ORLANDO, Fla. – An area of low pressure in the northern Gulf of Mexico, near Florida, could become a named storm as early as later Wednesday.
As of early Wednesday, the system was about 100 miles south-southwest of Apalachicola, Florida.
The National Hurricane Center said the low has a 100% chance of tropical development by Thursday. If the system develops into a tropical storm, it will be named Barry. Forecasters said that system will likely become Hurricane Barry by Sunday off the shores of Louisiana.
The National Hurricane Center has designated the cluster of storms over the Gulf of Mexico as Potential Tropical Cyclone 2. The potential tropical cyclone designation is given by the NHC when an area of disturbed weather currently does not have tropical characteristics, but is expected to get them soon. This allows the NHC to put out their forecast cone and issues watches and warnings.
Hurricane Hunters are scheduled to fly into the weather system Wednesday.
Computer models show the system taking a westerly track toward the Texas-Louisiana coast.
The system has a chance of producing storm surge and intense winds across parts of Louisiana, Mississippi and Texas.
The added moisture will also bring rain, and possibly outer bands, to Central Florida.
Watching an area in the tropics that could become our next named storm later today. Models are in agreement that this system will track towards the TX/LA coastline by the weekend. @news6wkmg pic.twitter.com/IJRqUhhf3j— Candace Campos (@CandaceNews6) July 10, 2019
Louisiana Gov. John Bel Edwards has declared a state of emergency in anticipation of tropical weather that could dump as much as 15 inches of rain in the state over the coming days.
Edwards issued the declaration Wednesday afternoon. It came after storms from a weather system centered in the Gulf of Mexico dumped an estimated 4 to 7 inches of rain on metropolitan New Orleans in a span of three hours Wednesday morning, causing widespread flash flooding.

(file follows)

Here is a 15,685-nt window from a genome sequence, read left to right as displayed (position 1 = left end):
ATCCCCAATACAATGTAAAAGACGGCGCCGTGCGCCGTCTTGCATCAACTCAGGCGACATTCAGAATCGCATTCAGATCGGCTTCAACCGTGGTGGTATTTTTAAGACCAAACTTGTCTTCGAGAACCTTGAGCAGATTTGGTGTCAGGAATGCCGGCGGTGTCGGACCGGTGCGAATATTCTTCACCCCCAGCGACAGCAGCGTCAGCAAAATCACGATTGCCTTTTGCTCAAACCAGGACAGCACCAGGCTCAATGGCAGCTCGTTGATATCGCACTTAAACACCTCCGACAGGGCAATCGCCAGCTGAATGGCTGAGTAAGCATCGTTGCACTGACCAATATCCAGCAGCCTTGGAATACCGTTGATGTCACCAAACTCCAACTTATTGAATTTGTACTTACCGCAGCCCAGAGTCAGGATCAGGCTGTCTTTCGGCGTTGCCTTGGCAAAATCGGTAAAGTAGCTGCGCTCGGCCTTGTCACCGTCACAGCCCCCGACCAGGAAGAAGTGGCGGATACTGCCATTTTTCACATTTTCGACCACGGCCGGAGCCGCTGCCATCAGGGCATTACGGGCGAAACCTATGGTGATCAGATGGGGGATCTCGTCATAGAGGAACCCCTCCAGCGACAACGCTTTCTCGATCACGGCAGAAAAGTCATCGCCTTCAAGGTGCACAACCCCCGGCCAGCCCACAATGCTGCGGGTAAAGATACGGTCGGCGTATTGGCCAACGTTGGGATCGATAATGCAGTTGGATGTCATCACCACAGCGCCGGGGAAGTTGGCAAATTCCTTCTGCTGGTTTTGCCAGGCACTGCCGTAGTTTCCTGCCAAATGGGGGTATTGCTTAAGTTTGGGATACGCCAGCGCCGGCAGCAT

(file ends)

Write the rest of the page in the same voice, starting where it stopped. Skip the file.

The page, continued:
I probably don’t need those sandbags now.Posted by Carolyn Scofield on Wednesday, July 10, 2019
Meanwhile, Texas Gov. Greg Abbott says officials are also gearing up for the storm.
Abbott said at a Wednesday news conference that Texas has mobilized several departments ahead of the growing storm's expected landfall.
The governor said that includes activating the Texas Task Force 1 with four high-water rescue boat squads ready and having nearly 700 Department of Public Safety officers on standby for possible deployment.
Forecasters say that system could become a tropical storm in the northern Gulf by Thursday night and a weak hurricane by Friday. In addition to dumping heavy rains throughout the state, the system could push up Mississippi River levels, possibly overtopping some levees on the lower part of the river.
Numerous showers and some thunderstorms with heavy rain are expected Wednesday in Central Florida.
A southwesterly wind flow will allow sea breeze storms to develop inland and slowly track toward the east coast through the evening.
Rain coverage sits at 60%, with highs maxing out in the low 90s. Overnight lows will be in the mid-70s.
Expect more of the same through the rest of the workweek.
Weekend rain chances dip to 40%, with highs near 93.
Watch News 6 for more weather news.